African Crested Porcupine

July 2, 2017

Although the word "porcupine" means "quill pig" in Latin, porcupines are actually large rodents and have no relation to pigs. Different types of porcupines can be found around the world, each one adapted for their region.


The African crested porcupine is a doozy. It is the largest of all porcupines and its uniquely designed quills make for a spectacular sight.


Photo: Vikki Graston 


Though quills are porcupines' signature defense, they do not all look or work the same. For example, North American porcupine quills are barbed, which is key to their effectiveness as they embed themselves into a predator's skin. The African crested porcupine quills, on the other hand, can be up to 13 inches long, are very sturdy and are pointed.


The African crested porcupine uses sight, sound and physical attack as a defense. The first strategy is for the porcupine to appear larger by raising up its long quills on its head and back. The next is sound. The tail quills are hollow and when shaken, make an impressive rattle sound. The porcupine may also stamp its feet and click its teeth to add to the menacing sound.

If all else fails, it will run backward and attack the predator with the very thick short quills on its backside. Porcupines have been known to injure lions, leopards, hyenas and even humans with this strategy.


Though quills come in quite handy for defense, they can make mating a bit of a thorny challenge. The male adapts a unique position to get the job done. African crested porcupines are monogamous and the babies have arguably the cutest name in the animal kingdom -- porcupettes.

The Pueblo Zoo's couple, Lance and Asha, have been successful parents several times over, producing 6 babies together while Lance has fathered 15 in total.


The porcupettes are born with their eyes open and with soft quills. The quills start to harden in about a week, which is when they start to leave the nest.


Though there are currently no babies to be seen, guests can visit Lance and Asha and get a look at their impressive quills at the new African painted dog exhibit at the southwest end of the zoo.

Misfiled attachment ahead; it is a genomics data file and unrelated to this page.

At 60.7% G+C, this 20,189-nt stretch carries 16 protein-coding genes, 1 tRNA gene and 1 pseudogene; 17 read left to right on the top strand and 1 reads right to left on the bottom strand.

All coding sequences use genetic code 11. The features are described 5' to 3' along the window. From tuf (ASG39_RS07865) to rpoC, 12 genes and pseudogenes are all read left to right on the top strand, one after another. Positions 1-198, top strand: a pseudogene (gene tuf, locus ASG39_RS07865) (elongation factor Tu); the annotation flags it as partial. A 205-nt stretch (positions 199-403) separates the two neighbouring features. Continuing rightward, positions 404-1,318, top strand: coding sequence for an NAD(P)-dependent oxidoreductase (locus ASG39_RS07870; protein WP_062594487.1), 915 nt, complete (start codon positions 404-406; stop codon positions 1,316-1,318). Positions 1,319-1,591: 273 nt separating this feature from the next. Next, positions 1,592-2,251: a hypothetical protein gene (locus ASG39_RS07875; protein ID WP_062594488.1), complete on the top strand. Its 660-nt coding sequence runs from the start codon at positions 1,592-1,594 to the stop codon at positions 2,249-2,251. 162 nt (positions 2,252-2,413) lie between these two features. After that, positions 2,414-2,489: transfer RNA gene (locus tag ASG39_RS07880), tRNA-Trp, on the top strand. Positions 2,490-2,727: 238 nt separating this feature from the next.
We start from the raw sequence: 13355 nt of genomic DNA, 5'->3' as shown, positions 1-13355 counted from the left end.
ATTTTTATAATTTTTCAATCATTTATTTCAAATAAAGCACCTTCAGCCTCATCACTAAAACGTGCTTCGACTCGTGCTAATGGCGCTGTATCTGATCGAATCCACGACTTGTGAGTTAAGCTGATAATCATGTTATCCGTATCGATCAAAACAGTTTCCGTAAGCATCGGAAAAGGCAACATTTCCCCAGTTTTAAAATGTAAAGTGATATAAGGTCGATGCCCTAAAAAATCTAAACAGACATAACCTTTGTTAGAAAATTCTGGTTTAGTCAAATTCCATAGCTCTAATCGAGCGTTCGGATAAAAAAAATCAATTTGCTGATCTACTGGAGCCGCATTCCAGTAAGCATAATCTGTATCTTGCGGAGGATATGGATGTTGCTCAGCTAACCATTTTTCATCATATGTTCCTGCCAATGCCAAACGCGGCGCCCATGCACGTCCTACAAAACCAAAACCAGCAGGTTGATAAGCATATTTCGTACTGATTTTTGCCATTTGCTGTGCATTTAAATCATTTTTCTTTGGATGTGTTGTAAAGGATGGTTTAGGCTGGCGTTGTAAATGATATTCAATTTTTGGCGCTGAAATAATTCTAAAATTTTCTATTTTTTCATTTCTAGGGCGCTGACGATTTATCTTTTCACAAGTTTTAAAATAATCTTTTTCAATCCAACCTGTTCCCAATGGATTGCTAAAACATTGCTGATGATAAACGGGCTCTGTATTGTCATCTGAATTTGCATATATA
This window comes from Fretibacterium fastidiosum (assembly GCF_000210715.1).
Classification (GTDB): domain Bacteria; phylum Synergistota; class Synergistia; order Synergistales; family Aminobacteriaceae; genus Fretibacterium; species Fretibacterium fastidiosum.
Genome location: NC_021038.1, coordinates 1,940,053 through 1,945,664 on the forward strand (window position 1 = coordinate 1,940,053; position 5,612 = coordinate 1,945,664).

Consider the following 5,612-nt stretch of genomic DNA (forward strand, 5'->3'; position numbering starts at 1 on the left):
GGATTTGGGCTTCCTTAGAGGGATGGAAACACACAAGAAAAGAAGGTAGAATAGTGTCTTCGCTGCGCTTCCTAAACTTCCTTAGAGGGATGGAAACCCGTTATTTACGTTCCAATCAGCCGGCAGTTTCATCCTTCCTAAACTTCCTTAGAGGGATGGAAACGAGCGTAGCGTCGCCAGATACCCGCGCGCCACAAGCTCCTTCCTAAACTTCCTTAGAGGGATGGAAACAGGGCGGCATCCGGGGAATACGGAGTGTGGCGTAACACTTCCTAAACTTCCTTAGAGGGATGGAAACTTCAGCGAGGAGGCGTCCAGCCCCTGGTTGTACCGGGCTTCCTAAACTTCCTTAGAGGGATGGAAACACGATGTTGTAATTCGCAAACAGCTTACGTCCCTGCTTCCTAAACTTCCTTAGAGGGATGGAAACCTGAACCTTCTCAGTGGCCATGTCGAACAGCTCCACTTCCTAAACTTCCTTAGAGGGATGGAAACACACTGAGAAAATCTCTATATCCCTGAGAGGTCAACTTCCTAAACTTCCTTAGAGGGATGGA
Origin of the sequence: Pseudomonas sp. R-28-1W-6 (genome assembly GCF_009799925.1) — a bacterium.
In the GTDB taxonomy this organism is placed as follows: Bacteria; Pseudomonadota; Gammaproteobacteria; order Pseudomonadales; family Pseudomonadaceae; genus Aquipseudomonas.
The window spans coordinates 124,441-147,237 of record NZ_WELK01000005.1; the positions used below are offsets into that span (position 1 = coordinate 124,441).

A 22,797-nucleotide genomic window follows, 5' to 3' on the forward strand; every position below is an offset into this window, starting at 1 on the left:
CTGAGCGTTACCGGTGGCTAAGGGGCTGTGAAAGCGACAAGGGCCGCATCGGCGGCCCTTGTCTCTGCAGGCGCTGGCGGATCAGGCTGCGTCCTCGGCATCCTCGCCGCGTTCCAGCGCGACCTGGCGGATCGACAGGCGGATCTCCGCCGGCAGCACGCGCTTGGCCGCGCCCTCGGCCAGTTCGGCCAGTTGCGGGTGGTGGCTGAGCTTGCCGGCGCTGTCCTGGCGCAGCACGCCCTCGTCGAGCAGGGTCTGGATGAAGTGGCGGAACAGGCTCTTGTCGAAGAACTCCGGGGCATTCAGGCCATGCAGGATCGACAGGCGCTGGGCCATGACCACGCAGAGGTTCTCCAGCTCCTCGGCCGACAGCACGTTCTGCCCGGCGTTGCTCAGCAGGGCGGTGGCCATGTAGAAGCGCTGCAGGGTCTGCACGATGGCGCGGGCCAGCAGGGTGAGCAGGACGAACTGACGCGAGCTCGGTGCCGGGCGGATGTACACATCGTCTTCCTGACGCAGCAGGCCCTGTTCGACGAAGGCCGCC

Just the Facts:

Scientific name: Hystrix africaeaustralis

Common name: South African crested porcupine, Cape porcupine

Description: The South African porcupine, along with its northern counterpart, is the largest of all porcupines worldwide. Despite their size, these rodents can outrun humans if necessary.

Compared to their North American cousins who weigh in around 20 pounds, Cape porcupines can be two to three times the size. They are also the largest rodents found in all of Africa and are terrestrial, instead of arboreal like those found in North or South America.


Their quills are long, black and white, and are made of the same material human fingernails and hairs are made of-- keratin. It is a common misconception that porcupines can intentionally shoot their quills as a defense. Quills are essentially enlarged hairs and are shed or fall out like most hair. When these quills are engaged in a defensive motion, they can make the porcupine appear twice its actual size. This defense leaves potential predators like lions and hyenas hungry.

South African crested porcupines are nocturnal.


Diet: These porcupines are herbivores, eating fruit, roots and tubers.

Range: Central and Southern Africa

Habitat: Savannah areas with vegetation

Reproduction and rearing: Females give birth to one litter of one to four porcupettes per year. Gestation lasts about 16 weeks. Porcupettes live with both their parents for several months until they are able to leave and start their own families. They nurse for 3-4 months, although they begin to eat an adult diet of fruits and roots around one month old.


Lifespan: 12-15 years

Threats: South African crested porcupines are classified as least concern by the International Union for the Conservation of Nature. Human intervention, specifically from farmers who find these large rodents digging crops to be a nuisance, is the main reason for any population decline.



-- Heather Dewey

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